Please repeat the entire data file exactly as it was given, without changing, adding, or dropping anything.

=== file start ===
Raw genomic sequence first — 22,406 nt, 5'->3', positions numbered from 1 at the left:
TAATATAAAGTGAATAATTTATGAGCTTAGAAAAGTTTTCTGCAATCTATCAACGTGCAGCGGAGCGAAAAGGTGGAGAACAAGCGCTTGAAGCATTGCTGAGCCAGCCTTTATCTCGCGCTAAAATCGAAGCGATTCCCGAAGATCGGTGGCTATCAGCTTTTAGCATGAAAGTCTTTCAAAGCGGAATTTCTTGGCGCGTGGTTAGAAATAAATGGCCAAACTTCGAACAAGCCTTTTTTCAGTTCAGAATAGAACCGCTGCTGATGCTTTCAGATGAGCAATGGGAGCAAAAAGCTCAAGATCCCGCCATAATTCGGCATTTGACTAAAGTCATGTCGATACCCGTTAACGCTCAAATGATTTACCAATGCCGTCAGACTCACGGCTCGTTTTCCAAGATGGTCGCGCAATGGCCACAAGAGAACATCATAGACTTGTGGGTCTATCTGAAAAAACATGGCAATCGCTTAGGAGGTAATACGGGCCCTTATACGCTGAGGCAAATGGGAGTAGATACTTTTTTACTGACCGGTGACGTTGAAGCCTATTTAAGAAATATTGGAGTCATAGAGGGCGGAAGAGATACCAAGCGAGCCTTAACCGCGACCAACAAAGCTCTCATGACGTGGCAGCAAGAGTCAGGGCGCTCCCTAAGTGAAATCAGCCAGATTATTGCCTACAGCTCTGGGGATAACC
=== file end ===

Raw genomic sequence first — 22,406 nt, 5'->3', positions numbered from 1 at the left:
TAATATAAAGTGAATAATTTATGAGCTTAGAAAAGTTTTCTGCAATCTATCAACGTGCAGCGGAGCGAAAAGGTGGAGAACAAGCGCTTGAAGCATTGCTGAGCCAGCCTTTATCTCGCGCTAAAATCGAAGCGATTCCCGAAGATCGGTGGCTATCAGCTTTTAGCATGAAAGTCTTTCAAAGCGGAATTTCTTGGCGCGTGGTTAGAAATAAATGGCCAAACTTCGAACAAGCCTTTTTTCAGTTCAGAATAGAACCGCTGCTGATGCTTTCAGATGAGCAATGGGAGCAAAAAGCTCAAGATCCCGCCATAATTCGGCATTTGACTAAAGTCATGTCGATACCCGTTAACGCTCAAATGATTTACCAATGCCGTCAGACTCACGGCTCGTTTTCCAAGATGGTCGCGCAATGGCCACAAGAGAACATCATAGACTTGTGGGTCTATCTGAAAAAACATGGCAATCGCTTAGGAGGTAATACGGGCCCTTATACGCTGAGGCAAATGGGAGTAGATACTTTTTTACTGACCGGTGACGTTGAAGCCTATTTAAGAAATATTGGAGTCATAGAGGGCGGAAGAGATACCAAGCGAGCCTTAACCGCGACCAACAAAGCTCTCATGACGTGGCAGCAAGAGTCAGGGCGCTCCCTAAGTGAAATCAGCCAGATTATTGCCTACAGCTCTGGGGATAACC